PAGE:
"any information kept, held, filed, produced, reproduced by, with or for an agency or the state legislature, in any physical form whatsoever including, but not limited to, reports, statements, examinations, memoranda, opinions, folders, files, books, manuals, pamphlets, forms, papers, designs, drawings, maps, photos, letters, microfilms, computer tapes or discs, rules, regulations or codes."
The Court of Appeals has construed the definition as broadly as its specific language suggests. The first such decision that dealt squarely with the scope of the term "record" involved documents pertaining to a lottery sponsored by a fire department. Although the agency contended that the documents did not pertain to the performance of its official duties, i.e., fighting fires, but rather to a "nongovernmental" activity, the Court rejected the claim of a "governmental versus nongovernmental dichotomy" [see Westchester Rockland Newspapers v. Kimball, 50 NY2d 575, 581 (1980)] and found that the documents constituted "records" subject to rights of access granted by the Law. In a decision involving records prepared by corporate boards furnished voluntarily to a state agency, the Court of Appeals reversed a finding that the documents were not "records," thereby rejecting a claim that the documents "were the private property of the intervenors, voluntarily put in the respondents' 'custody' for convenience under a promise of confidentiality" [Washington Post v. Insurance Department, 61 NY 2d 557, 564 (1984)]. Once again, the Court relied upon the definition of "record" and reiterated that the purpose for which a document was prepared or the function to which it relates are irrelevant. Moreover, the decision indicated that "When the plain language of the statute is precise and unambiguous, it is determinative" (id. at 565).
Similarly, in a case involving documents maintained by a city relating to a deceased mayor, it was held that the documents constituted "records" that fall within the scope of the Freedom of Information Law, even though they might have pertained to the former mayor in a personal capacity or in his capacity as political party leader [see Capital Newspapers v. Whalen, 69 NY 2d 246 (1987)].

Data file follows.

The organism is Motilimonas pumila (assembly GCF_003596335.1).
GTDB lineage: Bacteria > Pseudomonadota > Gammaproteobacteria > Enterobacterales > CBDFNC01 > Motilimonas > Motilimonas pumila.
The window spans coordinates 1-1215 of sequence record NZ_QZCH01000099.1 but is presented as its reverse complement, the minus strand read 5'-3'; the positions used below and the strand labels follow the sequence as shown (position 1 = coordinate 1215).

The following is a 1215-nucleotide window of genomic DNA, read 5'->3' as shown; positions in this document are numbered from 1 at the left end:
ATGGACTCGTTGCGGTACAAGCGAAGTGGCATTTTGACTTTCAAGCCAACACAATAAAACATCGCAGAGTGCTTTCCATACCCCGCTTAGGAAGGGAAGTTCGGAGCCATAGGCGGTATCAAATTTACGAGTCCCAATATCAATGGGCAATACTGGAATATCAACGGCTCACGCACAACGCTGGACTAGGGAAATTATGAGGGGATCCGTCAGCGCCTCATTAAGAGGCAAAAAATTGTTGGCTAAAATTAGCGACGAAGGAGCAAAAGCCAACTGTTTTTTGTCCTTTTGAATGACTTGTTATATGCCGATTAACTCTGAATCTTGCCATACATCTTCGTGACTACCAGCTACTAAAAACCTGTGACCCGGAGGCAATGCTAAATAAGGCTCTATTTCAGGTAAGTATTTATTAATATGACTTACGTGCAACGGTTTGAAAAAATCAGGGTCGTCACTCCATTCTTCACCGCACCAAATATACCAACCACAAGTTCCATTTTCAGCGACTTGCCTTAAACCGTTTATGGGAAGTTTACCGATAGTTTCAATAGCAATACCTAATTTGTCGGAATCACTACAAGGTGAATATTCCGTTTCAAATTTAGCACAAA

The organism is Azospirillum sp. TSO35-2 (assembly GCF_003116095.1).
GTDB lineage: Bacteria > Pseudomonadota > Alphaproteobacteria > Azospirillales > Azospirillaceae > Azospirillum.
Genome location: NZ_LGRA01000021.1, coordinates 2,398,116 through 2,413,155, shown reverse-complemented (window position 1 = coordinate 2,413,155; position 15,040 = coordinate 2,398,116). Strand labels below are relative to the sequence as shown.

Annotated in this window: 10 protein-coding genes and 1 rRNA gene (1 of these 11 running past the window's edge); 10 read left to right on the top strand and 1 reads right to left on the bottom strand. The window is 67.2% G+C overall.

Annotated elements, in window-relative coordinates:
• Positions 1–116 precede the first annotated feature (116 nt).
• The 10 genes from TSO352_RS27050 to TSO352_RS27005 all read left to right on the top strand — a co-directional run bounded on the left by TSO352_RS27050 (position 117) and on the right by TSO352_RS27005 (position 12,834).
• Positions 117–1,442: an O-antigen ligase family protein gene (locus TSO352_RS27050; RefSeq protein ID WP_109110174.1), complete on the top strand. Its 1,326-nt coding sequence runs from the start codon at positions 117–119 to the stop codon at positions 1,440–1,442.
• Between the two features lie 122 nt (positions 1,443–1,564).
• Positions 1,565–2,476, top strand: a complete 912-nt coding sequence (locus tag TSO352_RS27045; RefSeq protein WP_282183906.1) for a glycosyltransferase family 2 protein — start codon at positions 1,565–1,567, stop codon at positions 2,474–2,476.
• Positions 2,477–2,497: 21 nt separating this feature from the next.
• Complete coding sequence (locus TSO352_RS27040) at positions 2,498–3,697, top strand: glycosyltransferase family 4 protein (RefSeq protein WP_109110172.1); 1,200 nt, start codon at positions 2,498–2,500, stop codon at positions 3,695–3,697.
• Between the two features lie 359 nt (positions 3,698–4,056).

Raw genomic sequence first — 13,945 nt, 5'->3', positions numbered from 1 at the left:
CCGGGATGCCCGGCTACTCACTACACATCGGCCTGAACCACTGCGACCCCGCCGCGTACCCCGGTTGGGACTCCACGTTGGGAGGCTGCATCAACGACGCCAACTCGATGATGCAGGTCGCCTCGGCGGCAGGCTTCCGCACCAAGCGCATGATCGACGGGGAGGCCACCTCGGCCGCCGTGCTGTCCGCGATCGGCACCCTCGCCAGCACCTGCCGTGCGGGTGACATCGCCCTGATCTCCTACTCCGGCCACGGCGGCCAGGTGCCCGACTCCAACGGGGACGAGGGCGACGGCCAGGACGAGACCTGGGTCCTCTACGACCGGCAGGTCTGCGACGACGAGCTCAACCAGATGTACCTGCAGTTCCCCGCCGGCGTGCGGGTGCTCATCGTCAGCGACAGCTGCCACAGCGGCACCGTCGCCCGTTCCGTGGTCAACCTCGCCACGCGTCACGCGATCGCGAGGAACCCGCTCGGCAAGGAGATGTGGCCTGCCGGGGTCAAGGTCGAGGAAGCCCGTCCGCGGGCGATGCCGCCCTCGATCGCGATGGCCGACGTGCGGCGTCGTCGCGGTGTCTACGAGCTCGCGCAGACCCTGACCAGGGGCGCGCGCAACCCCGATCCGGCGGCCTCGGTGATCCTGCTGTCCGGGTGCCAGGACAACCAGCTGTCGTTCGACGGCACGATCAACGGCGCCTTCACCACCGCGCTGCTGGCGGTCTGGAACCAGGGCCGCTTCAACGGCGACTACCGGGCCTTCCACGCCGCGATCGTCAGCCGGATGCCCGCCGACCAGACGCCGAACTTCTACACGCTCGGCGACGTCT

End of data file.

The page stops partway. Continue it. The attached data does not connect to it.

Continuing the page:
In sum, irrespective of the status of the LRA for purposes of the Open Meetings Law, any records maintained by the Office of the Borough President or any other New York City agency would in my view constitute "records" subject to rights of access conferred by the Freedom of Information Law. In addition, since the LRA was established by a memorandum of agreement signed by New York City officials, arguably any records of the LRA might be characterized as having been kept, held or produced for an agency [i.e., the City of New York].
The foregoing is not intended to suggest that all records must necessarily be disclosed, but rather that they are subject to rights of access. As a general matter, the Freedom of Information Law is based upon a presumption of access. Stated differently, all records of an agency are available, except to the extent that records or portions thereof fall within one or more grounds for denial appearing in §87(2)(a) through (i) of the Law.
I hope that I have been of assistance.
Robert J. Freeman
cc: Michael Rogovin